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By on November 3, 2014

Bullying, homophobic teasing, and sexual harassment

Source: Flickr Commons, Twentyfour Students
Source: Flickr Commons, Twentyfour Students

Bullying prevention has been a major focus for schools for the past several years, and it can be a good entry point for sexual and dating violence prevention efforts to get into schools. Over the years, there has been more and more support for the “bullying – sexual violence pathway,” a theory that children who bully other children are more likely to perpetrate sexual violence, like sexual harassment, unwanted touching/groping, and maybe even more severe sexual violence, as well as teen dating violence.

New research by Dr. Dorothy Espelage et al. adds another dimension to this pathway that can be important for prevention. They followed almost 1,000 fifth-seventh graders for two years and measured their bullying perpetration and homophobic teasing perpetration as they related to later sexual harassment perpetration. Preventing sexual harassment is a really important goal, since according to another recent study, about 1 in 8 boys and 1 in 20 girls perpetrate sexual harassment in high school. The study found that girls who bullied others at the beginning of the study were over 3 times more likely to sexually harass others two years later, but homophobic teasing didn’t affect this relationship. Boys who bullied others were over 4.5 times more likely to perpetrate sexual harassment than boys who didn’t bully, and boys who engaged in homophobic teasing were 1.66 times more likely to perpetrate sexual harassment than boys who didn’t. Interestingly, if boys engaged in a lot of bullying and a lot of homophobic teasing, they were even more likely to engage in sexual harassment two years later than boys who did both bully and engage in homophobic teasing, but did so rarely.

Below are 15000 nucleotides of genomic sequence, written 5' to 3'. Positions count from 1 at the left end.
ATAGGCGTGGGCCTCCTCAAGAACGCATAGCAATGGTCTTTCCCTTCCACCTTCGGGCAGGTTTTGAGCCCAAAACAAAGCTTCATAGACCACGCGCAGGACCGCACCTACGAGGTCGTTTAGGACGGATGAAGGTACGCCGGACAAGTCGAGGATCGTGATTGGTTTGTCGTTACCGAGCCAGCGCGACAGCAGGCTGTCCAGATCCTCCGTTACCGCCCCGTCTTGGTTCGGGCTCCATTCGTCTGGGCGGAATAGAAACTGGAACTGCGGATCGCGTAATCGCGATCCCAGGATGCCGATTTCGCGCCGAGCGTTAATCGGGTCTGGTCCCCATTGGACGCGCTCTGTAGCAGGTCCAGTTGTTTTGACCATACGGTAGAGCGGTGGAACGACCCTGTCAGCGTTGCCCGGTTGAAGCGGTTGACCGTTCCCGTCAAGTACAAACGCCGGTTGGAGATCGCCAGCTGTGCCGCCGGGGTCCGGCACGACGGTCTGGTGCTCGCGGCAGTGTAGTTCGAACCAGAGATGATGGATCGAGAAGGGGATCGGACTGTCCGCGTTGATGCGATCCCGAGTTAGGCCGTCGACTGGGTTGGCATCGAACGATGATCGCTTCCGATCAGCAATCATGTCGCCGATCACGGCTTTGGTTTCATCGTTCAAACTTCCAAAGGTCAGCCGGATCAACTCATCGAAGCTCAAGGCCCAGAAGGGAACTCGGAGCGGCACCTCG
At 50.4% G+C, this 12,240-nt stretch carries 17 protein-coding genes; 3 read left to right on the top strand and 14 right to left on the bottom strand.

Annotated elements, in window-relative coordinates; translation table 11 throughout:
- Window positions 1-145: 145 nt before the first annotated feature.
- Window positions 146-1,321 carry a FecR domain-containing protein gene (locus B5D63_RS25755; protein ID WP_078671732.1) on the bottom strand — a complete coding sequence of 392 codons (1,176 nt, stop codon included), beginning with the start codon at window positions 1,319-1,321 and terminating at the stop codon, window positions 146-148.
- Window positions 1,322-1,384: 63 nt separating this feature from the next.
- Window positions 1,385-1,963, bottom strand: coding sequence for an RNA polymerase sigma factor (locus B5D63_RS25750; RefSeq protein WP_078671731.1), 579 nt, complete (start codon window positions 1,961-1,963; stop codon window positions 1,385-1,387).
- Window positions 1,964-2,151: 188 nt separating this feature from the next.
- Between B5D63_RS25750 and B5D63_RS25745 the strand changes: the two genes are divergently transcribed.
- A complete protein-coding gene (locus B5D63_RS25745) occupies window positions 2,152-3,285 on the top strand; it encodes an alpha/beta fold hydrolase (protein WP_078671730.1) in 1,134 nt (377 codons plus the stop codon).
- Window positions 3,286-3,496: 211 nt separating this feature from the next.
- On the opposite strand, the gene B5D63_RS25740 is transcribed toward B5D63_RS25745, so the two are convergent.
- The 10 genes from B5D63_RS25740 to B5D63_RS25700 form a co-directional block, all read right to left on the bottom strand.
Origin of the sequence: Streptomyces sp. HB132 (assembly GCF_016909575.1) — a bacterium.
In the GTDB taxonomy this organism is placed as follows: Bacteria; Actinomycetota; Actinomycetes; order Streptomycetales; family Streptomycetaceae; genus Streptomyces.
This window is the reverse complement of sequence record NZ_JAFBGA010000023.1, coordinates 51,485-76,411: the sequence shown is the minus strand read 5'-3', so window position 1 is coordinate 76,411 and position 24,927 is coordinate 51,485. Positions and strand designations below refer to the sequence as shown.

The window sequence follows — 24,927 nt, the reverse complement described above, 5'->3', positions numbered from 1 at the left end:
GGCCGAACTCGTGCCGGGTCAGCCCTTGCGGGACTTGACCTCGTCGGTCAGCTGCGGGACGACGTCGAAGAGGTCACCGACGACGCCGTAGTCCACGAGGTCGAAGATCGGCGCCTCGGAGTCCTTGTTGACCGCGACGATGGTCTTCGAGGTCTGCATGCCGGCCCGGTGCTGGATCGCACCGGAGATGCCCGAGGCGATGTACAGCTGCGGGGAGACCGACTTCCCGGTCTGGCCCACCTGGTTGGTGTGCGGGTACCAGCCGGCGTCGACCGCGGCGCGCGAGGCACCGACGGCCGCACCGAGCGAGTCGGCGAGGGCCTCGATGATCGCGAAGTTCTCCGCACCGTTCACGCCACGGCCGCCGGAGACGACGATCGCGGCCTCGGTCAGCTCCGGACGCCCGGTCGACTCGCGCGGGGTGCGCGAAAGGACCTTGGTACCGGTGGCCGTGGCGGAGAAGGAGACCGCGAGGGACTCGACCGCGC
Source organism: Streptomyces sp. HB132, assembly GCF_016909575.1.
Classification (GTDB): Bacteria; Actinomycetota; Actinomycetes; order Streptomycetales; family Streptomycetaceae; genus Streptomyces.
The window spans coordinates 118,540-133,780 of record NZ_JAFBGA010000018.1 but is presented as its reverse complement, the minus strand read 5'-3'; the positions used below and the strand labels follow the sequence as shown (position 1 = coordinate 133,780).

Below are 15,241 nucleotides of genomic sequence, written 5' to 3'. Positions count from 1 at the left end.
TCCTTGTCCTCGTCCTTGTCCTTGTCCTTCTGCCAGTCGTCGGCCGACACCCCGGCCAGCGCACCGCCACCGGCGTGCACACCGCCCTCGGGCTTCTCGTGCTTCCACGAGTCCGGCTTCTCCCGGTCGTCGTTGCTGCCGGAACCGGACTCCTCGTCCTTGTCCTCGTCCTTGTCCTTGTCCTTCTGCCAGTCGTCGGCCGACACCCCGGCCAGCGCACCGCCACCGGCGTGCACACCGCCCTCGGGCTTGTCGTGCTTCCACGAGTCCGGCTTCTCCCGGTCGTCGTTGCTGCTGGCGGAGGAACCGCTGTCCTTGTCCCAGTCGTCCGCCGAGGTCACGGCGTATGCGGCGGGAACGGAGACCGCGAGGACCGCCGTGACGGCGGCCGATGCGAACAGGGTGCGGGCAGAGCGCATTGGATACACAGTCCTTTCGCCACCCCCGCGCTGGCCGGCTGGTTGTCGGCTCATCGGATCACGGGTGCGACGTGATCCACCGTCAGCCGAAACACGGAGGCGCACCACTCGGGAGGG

Clearly, preventing bullying can have a big impact on preventing sexual harassment for both boys and girls. But it looks like it can be important to also focus especially on preventing homophobic teasing by boys. Not only would this focus make a stronger connection between bullying and sexual violence, but it also supports our goals of preventing violence against all people, regardless of gender or sexual orientation, and of challenging oppressive gender roles. If boys can be free from homophobic bullying or gender policing, maybe they’ll be less likely to be hostile toward people and traits they deem feminine and more likely to be openly caring, sensitive, and empathetic.


Full citation: Espelage, D.L., Basile, K.C., De La Rue, L., & Hamburger, M.E. (2014). Longitudinal associations among bully, homophobic teasing, and sexual violence perpetration among middle school students. Journal of Interpersonal Violence. Advance online publication. doi:10.1177/0886260514553113


Full abstract:

“Bullying perpetration and sexual harassment perpetration among adolescents are major public health issues. However, few studies have addressed the empirical link between being a perpetrator of bullying and subsequent sexual harassment perpetration among early adolescents in the literature. Homophobic teasing has been shown to be common among middle school youth and was tested as a moderator of the link between bullying and sexual harassment perpetration in this 2-year longitudinal study. More specifically, the present study tests the Bully–Sexual Violence Pathway theory, which posits that adolescent bullies who also participate in homophobic name-calling toward peers are more likely to perpetrate sexual harassment over time. Findings from logistical regression analyses (n = 979, 5th-7th graders) reveal an association between bullying in early middle school and sexual harassment in later middle school, and results support the Sexual Harassment Victimization and Perpetration Among High School Students Bully–Sexual Violence Pathway model, with homophobic teasing as a moderator, for boys only. Results suggest that to prevent bully perpetration and its later association with sexual harassment perpetration, prevention programs should address the use of homophobic epithets.”

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